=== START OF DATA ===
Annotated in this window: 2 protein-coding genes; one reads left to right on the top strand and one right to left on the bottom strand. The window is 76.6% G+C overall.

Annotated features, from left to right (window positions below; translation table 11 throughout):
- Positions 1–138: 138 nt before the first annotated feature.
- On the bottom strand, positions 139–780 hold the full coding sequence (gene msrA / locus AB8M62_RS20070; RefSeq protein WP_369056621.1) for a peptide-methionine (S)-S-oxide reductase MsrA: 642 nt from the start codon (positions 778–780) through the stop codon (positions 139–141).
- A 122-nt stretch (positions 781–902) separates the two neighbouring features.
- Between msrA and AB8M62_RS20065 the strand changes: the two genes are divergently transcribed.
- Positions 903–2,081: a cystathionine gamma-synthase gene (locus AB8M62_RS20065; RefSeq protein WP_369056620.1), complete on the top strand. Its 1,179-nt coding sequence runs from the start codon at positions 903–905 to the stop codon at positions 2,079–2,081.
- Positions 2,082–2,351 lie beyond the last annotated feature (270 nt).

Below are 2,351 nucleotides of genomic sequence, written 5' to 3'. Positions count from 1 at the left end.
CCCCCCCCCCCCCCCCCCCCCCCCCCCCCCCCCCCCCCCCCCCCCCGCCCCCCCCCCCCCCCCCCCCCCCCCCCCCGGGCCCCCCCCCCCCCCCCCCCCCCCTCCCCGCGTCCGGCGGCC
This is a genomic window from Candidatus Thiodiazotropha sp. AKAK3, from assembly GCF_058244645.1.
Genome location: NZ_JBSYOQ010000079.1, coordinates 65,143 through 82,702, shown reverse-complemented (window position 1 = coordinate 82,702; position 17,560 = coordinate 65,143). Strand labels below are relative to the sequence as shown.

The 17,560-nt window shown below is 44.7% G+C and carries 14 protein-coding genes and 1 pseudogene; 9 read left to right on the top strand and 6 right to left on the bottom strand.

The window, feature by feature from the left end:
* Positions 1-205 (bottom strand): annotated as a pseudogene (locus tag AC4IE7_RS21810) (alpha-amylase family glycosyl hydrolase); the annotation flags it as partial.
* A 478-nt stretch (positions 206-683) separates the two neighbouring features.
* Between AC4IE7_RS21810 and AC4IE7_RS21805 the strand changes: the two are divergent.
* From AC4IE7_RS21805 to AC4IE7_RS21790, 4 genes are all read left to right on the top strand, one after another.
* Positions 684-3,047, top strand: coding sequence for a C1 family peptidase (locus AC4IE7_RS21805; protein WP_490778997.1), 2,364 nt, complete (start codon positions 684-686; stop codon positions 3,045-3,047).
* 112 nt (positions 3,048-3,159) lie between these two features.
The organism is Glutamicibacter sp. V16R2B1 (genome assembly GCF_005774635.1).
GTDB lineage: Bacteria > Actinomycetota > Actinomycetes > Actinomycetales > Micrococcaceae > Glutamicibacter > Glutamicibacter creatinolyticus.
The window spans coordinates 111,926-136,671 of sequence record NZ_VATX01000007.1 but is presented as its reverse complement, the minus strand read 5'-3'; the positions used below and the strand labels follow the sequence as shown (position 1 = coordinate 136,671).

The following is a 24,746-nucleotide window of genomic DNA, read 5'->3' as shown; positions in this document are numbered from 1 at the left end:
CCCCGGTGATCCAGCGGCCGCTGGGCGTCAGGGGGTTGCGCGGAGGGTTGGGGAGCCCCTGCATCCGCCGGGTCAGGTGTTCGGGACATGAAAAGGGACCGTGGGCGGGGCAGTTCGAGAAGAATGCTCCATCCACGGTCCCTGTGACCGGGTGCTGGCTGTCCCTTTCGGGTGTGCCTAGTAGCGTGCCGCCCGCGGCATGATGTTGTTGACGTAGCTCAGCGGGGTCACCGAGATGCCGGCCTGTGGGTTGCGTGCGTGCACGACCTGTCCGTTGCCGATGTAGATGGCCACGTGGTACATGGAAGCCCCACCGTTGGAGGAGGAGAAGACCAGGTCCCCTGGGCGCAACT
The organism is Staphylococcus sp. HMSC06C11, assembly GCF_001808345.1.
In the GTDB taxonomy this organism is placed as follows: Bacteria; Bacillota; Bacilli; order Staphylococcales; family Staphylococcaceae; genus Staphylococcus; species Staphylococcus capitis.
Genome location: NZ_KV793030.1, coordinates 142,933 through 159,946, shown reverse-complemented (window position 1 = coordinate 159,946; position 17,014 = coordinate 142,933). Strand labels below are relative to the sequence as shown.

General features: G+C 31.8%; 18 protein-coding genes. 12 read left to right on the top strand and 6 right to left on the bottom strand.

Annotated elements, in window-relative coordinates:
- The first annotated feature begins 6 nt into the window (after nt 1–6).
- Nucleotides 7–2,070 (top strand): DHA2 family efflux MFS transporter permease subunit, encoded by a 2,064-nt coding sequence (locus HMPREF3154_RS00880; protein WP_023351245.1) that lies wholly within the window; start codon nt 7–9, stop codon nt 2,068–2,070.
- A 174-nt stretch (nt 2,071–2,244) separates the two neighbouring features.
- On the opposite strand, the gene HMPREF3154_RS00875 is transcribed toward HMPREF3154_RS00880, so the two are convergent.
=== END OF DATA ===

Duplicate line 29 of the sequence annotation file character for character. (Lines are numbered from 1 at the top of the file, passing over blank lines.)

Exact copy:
General features: G+C 31.8%; 18 protein-coding genes. 12 read left to right on the top strand and 6 right to left on the bottom strand.